General Teaching Council Northern Ireland

 


Rise in number of children with language problems

06-01-2010

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Some Ulster schoolchildren have such a limited vocabulary and under-developed social skills that teachers struggle to communicate with them, it has been claimed.

Avril Hall-Callaghan, general secretary of the Ulster Teachers' Union, said 40 per cent of under-fours in Northern Ireland have potential communication difficulties – and the number is rising.

Her comments come after Jean Gross, the Government's new "communication champion", said research shows one in six children across the UK has difficulties learning to communicate because television and computer games are taking the place of family time.

The research reveals twice as many boys struggle with language than girls, and left unaided these children risk developing mental health problems or getting into trouble with the law later in life.

But the problem is even more marked in Northern Ireland, according to Ms Hall-Callaghan.

"A staggering 40 per cent of under-fours in Northern Ireland have potential communication difficulties – and the number is rising, according to the latest statistics," she said.

"That ratio rises to over half of four-year-olds with marked language difficulties in deprived areas, according to the Northern Ireland Taskforce on Speech and Language 2008."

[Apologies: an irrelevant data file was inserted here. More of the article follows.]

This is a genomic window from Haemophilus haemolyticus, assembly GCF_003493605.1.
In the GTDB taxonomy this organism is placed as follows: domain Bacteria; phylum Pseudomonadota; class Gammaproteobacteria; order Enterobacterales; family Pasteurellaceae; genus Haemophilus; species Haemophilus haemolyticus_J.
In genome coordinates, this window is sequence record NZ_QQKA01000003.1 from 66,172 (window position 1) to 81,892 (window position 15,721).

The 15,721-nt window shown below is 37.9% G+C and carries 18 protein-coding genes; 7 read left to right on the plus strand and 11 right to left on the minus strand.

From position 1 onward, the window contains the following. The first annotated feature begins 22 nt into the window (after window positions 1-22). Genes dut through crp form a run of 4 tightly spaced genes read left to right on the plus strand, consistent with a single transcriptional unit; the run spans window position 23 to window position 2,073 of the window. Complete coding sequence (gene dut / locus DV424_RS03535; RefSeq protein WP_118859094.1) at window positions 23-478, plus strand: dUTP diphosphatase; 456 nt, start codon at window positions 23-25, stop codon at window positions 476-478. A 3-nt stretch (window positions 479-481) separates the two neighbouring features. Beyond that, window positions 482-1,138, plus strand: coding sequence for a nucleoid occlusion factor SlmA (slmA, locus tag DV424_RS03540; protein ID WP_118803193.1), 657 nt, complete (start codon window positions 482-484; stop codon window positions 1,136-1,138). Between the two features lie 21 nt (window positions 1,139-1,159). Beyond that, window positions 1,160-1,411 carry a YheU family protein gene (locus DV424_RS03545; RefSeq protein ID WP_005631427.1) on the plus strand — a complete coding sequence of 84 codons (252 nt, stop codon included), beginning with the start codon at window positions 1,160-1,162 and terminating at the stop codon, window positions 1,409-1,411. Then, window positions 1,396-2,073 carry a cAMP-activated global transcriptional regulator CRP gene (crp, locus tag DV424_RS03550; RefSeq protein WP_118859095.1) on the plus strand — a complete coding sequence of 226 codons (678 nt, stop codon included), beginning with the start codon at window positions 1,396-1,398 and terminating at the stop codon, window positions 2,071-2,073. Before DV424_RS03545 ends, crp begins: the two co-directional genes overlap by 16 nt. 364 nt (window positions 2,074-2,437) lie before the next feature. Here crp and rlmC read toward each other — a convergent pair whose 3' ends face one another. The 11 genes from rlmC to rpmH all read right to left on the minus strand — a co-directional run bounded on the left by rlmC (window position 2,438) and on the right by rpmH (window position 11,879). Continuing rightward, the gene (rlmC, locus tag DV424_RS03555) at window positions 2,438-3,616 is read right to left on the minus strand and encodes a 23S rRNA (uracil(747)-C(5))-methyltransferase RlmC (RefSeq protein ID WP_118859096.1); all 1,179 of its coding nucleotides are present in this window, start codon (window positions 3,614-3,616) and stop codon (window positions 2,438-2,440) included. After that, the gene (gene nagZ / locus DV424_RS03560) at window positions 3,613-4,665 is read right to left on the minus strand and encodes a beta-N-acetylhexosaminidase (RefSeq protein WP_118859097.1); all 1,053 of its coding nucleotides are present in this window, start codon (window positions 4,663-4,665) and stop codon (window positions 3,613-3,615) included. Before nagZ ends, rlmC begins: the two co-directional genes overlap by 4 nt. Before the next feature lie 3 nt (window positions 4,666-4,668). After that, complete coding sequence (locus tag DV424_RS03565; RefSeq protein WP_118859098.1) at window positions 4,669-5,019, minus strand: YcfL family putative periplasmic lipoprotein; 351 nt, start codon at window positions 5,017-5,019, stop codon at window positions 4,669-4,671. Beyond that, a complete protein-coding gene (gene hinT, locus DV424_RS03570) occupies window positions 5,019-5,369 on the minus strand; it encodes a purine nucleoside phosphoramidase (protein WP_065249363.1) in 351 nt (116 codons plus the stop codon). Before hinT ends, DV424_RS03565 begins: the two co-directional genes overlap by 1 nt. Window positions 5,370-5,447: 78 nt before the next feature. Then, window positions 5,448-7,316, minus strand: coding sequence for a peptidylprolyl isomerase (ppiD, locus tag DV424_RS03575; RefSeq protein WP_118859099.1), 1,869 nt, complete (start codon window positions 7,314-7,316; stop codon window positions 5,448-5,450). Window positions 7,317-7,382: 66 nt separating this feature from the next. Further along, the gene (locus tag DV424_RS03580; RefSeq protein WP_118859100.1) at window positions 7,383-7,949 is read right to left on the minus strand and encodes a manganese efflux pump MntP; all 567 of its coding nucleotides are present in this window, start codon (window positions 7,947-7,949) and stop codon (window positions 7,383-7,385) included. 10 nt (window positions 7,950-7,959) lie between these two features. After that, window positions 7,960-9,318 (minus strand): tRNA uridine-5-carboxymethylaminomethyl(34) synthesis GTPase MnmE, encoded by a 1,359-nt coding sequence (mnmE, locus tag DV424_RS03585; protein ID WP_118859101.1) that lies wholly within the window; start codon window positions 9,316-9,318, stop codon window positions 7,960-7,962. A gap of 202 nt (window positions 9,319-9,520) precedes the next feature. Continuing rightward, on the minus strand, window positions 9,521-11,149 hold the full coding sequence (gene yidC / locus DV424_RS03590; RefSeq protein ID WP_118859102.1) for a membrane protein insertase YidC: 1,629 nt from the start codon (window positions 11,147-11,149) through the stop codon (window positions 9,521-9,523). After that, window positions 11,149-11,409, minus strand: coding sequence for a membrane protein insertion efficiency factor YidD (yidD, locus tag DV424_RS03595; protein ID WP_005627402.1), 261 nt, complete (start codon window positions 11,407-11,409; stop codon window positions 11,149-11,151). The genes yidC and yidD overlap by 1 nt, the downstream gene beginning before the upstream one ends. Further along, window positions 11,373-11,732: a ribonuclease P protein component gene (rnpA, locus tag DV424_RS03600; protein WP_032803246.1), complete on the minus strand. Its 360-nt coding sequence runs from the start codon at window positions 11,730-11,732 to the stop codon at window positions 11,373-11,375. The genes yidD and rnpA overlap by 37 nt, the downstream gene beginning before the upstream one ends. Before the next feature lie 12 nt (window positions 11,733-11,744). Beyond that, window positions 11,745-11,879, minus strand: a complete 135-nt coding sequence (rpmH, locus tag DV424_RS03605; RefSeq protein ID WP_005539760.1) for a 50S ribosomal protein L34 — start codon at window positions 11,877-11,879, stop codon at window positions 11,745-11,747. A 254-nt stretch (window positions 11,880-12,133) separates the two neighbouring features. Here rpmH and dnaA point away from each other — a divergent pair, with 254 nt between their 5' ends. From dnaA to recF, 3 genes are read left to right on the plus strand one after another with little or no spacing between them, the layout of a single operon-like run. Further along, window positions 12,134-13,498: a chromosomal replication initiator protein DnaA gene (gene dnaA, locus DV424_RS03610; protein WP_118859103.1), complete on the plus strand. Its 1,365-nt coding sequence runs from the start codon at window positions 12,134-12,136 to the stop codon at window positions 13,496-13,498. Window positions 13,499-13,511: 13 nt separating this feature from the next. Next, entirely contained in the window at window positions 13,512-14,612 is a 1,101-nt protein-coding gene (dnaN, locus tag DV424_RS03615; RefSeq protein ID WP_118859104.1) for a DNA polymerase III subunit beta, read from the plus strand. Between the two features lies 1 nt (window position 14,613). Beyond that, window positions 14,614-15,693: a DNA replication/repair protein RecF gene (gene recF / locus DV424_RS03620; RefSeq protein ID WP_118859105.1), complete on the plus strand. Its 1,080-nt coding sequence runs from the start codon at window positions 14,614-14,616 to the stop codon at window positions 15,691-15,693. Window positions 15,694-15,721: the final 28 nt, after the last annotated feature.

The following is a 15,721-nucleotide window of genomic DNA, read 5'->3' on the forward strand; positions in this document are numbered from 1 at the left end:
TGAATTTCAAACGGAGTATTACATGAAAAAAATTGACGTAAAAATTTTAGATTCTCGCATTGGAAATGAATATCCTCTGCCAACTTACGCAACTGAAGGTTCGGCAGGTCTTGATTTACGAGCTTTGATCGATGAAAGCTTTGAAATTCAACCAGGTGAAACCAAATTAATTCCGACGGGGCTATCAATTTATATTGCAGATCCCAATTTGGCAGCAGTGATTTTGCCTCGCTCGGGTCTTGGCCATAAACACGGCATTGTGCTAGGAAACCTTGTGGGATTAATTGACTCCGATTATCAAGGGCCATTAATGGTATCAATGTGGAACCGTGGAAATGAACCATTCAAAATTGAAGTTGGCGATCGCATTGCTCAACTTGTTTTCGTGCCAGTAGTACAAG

Ms Hall-Callaghan said recent research in England revealed that a child from a deprived home has heard on average just 13 million words by the age of four, compared to 45 million in a more affluent home.

"Without the help these children require to develop important communication skills during their school lives the risks are multiple and lead, in many cases, to lower educational attainment; behavioural problems; poor employment prospects; and even a descent into criminality."

Ms Hall-Callaghan said early intervention and a cross-departmental approach on the issue was required.

"Health and education must work together - children and the issues they face can't be separated into boxes," she said.



 

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